Prozac Found in Britain's Drinking Water
Traces of the anti-depressant Prozac have been found in Britain's drinking water supply, setting off alarm bells with environmentalists concerned about potentially toxic effects.
The Observer newspaper said Sunday that a report by the government's environment watchdog found Prozac was building up in river systems and groundwater used for drinking supplies.
The exact quantity of Prozac in the drinking water was unknown, but the Environment Agency's report concluded Prozac could be potentially toxic in the water table.
Experts say that Prozac finds its way into rivers and water systems from treated sewage water, and some believe the drugs could affect reproductive ability.
A spokesman for Britain's Drinking Water Inspectorate said Prozac was likely to be found in a considerably watered down form that was unlikely to pose a health risk.
"It is extremely unlikely that there is a risk, as such drugs are excreted in very low concentrations," the spokesman said. "Advanced treatment processes installed for pesticide removal are effective in removing drug residues."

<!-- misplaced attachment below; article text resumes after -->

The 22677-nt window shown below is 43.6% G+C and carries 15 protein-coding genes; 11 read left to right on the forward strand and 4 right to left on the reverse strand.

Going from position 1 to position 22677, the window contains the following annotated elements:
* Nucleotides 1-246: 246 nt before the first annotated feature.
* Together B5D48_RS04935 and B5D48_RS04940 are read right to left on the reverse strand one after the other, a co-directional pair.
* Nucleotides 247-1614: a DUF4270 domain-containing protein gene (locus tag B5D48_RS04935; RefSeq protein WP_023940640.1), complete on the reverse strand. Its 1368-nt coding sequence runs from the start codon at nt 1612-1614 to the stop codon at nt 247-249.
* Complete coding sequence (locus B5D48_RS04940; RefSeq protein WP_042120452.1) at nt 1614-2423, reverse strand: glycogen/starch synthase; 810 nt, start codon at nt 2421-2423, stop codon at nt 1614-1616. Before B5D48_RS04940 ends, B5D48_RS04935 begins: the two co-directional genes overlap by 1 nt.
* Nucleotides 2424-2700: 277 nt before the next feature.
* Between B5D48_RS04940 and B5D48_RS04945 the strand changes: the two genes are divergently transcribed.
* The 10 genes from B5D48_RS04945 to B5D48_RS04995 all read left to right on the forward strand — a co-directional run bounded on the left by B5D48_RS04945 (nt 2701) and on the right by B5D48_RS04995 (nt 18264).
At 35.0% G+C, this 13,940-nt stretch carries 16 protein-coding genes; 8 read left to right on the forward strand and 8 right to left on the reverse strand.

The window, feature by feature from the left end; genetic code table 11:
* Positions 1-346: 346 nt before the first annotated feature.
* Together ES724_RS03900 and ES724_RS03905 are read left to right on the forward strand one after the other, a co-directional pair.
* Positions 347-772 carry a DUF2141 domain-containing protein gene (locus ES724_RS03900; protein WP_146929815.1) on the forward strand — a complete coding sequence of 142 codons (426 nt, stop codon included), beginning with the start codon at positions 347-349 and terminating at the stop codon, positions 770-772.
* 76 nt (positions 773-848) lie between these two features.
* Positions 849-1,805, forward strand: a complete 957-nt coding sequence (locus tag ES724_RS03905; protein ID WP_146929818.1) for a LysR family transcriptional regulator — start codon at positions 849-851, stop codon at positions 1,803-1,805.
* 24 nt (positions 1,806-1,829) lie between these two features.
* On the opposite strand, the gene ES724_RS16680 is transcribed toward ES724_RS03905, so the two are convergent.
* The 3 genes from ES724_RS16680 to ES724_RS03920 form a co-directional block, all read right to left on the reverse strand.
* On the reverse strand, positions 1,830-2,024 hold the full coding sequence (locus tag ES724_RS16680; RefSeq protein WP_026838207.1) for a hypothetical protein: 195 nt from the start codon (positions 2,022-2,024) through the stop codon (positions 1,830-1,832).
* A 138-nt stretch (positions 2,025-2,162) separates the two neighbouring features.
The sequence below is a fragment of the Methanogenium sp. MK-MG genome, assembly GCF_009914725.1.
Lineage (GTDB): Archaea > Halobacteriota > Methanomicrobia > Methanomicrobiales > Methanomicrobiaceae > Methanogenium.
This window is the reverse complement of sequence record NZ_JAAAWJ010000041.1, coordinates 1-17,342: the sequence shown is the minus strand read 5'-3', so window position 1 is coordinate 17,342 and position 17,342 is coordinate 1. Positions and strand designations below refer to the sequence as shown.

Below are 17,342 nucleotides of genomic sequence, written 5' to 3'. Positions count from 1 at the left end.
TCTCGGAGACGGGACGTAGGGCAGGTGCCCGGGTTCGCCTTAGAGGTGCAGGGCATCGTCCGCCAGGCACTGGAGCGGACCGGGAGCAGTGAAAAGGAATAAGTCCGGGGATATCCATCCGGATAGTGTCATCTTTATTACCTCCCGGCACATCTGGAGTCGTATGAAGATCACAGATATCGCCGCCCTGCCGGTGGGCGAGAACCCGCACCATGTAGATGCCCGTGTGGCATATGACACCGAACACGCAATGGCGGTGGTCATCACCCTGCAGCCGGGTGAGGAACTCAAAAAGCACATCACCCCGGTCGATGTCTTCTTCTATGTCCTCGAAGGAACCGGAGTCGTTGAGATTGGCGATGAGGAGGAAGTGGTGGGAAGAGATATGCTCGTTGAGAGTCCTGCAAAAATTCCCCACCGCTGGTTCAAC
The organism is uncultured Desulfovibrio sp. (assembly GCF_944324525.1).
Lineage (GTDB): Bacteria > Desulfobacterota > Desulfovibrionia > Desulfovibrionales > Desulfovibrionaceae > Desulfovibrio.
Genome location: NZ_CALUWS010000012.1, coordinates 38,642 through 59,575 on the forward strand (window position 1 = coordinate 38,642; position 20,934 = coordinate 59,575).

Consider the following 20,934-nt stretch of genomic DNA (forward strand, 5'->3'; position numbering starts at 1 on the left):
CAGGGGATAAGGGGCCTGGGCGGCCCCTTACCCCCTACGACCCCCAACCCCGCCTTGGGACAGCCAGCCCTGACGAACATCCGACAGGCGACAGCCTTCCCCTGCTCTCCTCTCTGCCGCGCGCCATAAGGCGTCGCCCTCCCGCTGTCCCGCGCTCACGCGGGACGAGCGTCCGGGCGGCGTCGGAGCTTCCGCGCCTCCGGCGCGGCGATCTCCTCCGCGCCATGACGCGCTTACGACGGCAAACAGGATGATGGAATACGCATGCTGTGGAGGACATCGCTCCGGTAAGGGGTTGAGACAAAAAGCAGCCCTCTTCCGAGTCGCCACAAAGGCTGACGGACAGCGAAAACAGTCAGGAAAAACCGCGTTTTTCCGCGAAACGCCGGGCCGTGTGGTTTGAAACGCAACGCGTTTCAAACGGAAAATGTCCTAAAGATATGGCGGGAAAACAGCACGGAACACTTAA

But environmentalists called for an urgent investigation into the findings.
Norman Baker, environment spokesman for the Liberal Democrats, said it looked "like a case of hidden mass medication upon the unsuspecting public."
"It is alarming that there is no monitoring of levels of Prozac and other pharmacy residues in our drinking water," he told the Observer.
The Environment Agency has held a series of meetings with the pharmaceutical industry to discuss any repercussions for human health or the ecosystem, the Observer said.
Prescription of anti-depressants has surged in Britain. In the decade up to 2001, overall prescriptions of antidepressants rose from 9 million to 24 million a year, the paper said.